To suggest Pakistan had no role in the debacle of 1971 would be silly. This is why the Hamoodur Rahman Commission was setup to understand what led to the conflict of 1971. However, as you’re all well aware, it was classified at the behest of the military. The commission was highly critical of Pakistan's military interference in East Pakistan, misconduct of politicians as well as intelligence failures of the ISI and the Federal Investigation Agency (FIA).

PART 1 - The Myth of 3 Million
I’ll start off by addressing the most controversial issue here – the myth that three million people were killed in East Pakistan by the army. This allegation was first made by Sheikh Mujibur Rahman on 8 January 1972. This number is widely circulated as fact, but sources from within Bangladesh seem to question its authenticity.

Serajur Rahman, a journalist and broadcaster with BBC Bangla Service at the time, wrote a piece in 2011 for The Guardian explaining how the three million figure came to be:

“On 8 January 1972 I was the first Bangladeshi to meet independence leader Sheikh Mujibur Rahman after his release from Pakistan. He was brought from Heathrow to Claridge's by the Indian high commissioner Apa Bhai Panth, and I arrived there almost immediately. Mujib was puzzled to be addressed as "your excellency" by Mr Panth. He was surprised, almost shocked, when I explained to him that Bangladesh had been liberated and he was elected president in his absence. Apparently he arrived in London under the impression that East Pakistanis had been granted the full regional autonomy for which he had been campaigning. During the day I and others gave him the full picture of the war. I explained that no accurate figure of the casualties was available but our estimate, based on information from various sources, was that up to "three lakh" (300,000) died in the conflict. To my surprise and horror he told David Frost later that "three millions of my people" were killed by the Pakistanis. Whether he mistranslated "lakh" as "million" or his confused state of mind was responsible I don't know, but many Bangladeshis still believe a figure of three million is unrealistic and incredible.” (Source: https://www.theguardian.com/world/2011/may/24/mujib-confusion-on-bangladeshi-deaths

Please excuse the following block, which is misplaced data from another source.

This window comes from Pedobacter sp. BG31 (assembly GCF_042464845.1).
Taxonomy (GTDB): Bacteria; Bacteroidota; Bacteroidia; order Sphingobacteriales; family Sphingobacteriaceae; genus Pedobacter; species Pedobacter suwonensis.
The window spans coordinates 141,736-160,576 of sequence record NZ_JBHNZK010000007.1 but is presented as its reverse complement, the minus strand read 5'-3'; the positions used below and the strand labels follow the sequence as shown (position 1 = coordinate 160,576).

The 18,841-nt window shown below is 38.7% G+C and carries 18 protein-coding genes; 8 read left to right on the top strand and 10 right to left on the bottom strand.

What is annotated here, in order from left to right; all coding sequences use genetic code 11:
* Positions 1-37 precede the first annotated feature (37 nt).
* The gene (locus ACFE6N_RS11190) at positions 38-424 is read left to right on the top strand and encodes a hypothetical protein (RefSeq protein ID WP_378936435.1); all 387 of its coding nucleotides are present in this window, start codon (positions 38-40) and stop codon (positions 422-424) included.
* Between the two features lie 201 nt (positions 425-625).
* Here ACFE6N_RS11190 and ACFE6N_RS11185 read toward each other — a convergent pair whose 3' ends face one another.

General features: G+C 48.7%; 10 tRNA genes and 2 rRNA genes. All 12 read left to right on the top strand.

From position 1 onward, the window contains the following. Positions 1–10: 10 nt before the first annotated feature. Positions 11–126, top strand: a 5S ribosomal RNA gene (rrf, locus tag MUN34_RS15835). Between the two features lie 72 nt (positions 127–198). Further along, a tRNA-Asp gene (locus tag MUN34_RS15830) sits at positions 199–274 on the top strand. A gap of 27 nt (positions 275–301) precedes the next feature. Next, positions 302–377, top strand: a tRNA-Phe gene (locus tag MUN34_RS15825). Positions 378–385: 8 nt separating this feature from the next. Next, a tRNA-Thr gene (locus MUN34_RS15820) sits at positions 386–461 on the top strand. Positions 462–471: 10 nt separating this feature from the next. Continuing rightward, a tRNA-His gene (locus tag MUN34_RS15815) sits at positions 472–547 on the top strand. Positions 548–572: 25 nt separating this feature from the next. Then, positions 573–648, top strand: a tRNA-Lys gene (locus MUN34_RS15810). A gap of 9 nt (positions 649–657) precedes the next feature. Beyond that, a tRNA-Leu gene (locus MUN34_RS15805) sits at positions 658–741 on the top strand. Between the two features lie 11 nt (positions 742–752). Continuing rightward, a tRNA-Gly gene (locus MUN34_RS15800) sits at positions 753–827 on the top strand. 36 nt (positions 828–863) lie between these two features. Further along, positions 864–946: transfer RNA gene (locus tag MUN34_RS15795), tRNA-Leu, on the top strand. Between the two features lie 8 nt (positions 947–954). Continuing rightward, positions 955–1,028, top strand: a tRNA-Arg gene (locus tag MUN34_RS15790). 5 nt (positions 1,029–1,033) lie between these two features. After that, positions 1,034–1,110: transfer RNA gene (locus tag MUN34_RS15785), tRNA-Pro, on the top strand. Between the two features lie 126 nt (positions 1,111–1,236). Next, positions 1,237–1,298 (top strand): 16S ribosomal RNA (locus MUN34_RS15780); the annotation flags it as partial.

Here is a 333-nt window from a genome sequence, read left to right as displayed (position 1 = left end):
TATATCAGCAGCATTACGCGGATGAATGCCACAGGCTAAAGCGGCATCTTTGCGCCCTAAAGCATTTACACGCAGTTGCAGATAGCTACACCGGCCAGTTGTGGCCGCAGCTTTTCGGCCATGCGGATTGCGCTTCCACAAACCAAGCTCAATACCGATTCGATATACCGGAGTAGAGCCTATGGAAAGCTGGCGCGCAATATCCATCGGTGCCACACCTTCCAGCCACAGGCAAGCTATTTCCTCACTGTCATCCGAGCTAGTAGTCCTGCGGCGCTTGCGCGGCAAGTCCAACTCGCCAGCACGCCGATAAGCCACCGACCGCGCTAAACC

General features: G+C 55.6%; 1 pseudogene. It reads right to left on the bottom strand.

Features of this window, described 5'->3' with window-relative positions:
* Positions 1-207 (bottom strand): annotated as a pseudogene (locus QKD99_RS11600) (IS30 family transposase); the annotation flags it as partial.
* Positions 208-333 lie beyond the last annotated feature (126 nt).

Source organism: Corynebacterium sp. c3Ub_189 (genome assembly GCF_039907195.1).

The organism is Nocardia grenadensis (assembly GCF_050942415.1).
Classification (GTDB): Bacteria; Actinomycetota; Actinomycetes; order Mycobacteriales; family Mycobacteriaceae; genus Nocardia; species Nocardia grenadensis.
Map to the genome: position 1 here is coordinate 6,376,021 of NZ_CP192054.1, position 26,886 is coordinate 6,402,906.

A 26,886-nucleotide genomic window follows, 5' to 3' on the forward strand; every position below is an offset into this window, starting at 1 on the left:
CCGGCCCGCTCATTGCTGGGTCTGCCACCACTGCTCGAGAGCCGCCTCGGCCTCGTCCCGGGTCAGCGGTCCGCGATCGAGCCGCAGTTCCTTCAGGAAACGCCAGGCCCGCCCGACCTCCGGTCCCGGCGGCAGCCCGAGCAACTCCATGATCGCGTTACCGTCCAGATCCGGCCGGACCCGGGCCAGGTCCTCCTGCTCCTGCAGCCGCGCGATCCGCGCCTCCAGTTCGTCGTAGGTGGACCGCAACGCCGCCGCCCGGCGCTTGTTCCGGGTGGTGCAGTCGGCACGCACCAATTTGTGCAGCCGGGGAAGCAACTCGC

However, in the book “Sheikh Mujib: Triumph and Tragedy” by Sayyid A. Karim, Bangladesh’s first foreign secretary, he wrote a different story about the three million claim:

“As for the number of Bengalis killed in the course of the liberation war, the figure of 3 million mentioned by Mujib to David Frost in January 1972 was a gross overstatement. This figure was picked up by him from an article in Pravda, the organ of the communist party of the Soviet Union.” (Source: http://uplbooks.com.bd/author/sayyid-karim


But where did Mujib get his hands on Pravda in London? That answer lies in an article written in “The Bangladesh Observer”, which was published on 5 January 1972 (and was a prosecution exhibit in the Golam Azam case) entitled, “Pak Army killed over 30 lakh people”. It reads:

“The Communist party news paper ‘pravda’ has reported that over 30 lakh persons were killed throughout Bangladesh by the Pakistan occupation forces during the last nine months, reports ENA. Quoting its special correspondent stationed in Dacca the paper said that the Pakistan Military forces immediately before their surrender to Mukti Bahinis and the Allied forces had killed about 800 intellectuals in the capital city of Bangladesh alone.”

It is unclear how Pravda got ahold of this figure – the newspaper simply quotes its special correspondent, which in turn is quoted by the Bangladesh Observer. It’s pertinent to note that the USSR played a big role in the secession of East Pakistan and riling up Bengalis. In a television interview, retired KGB Psychological Warfare Officer Yuri Bezmenov explains in detail how the USSR aided Mujib by using India. (Watch video here https://www.youtube.com/watch?v=7bb_fXONk2Y


In 1974, Bangladesh apparently tried to calculate the number of people who had died in 1971. However, upon most of the study being completed, the actual number calculated came to around 250,000 dead and was nowhere close to the estimated 3,000,000 Mujib had claimed in 1972. Upon hearing the number, Mujib had the entire study shut down. Lawrence Lifschultz, a resident correspondent with the “Far Eastern Economic Review” in Bangladesh, wrote about this in detail:

“In the course of my reporting I met a very interesting man who had a very intriguing story to tell about the work he had recently been doing. He was employed by the Home Ministry and was part of a team of researchers conducting a study that was trying to assess the total number of casualties that had occurred during the nine months of 1971 as war raged across the country. The Home Ministry study was trying to assess how many people had died directly from the armed violence of the Pakistan Army and their local collaborators. They were also trying to estimate how many people had died on the road or once they reached refugee camps across the border in India. Many of these deaths were among children and the elderly. The study was conducted by field workers systematically asking families in villages about those who had died from their village during the war and under what circumstances. They were slowly building up a picture across the country. At the time we met, the Home Ministry team had completed their survey in approximately a third of the districts. My Home Ministry source told me that based on their projections the number of deaths from the war was estimated at 250,000 people. As I recall, this did not include the young, the ill and the elderly, who died either in the refugee camps or as they fled the Pakistan Army. A quarter of million people dying from armed violence is by any measure a terrible and tragic number. However, according to my source, the study was abruptly shut down and discontinued. The reason was that the survey was moving toward a statistical conclusion that differed with the prevailing orthodoxy that three million people had died from armed violence and refugee migration. (Source: http://www.pamphleteerspress.com/the-case-of-david-bergman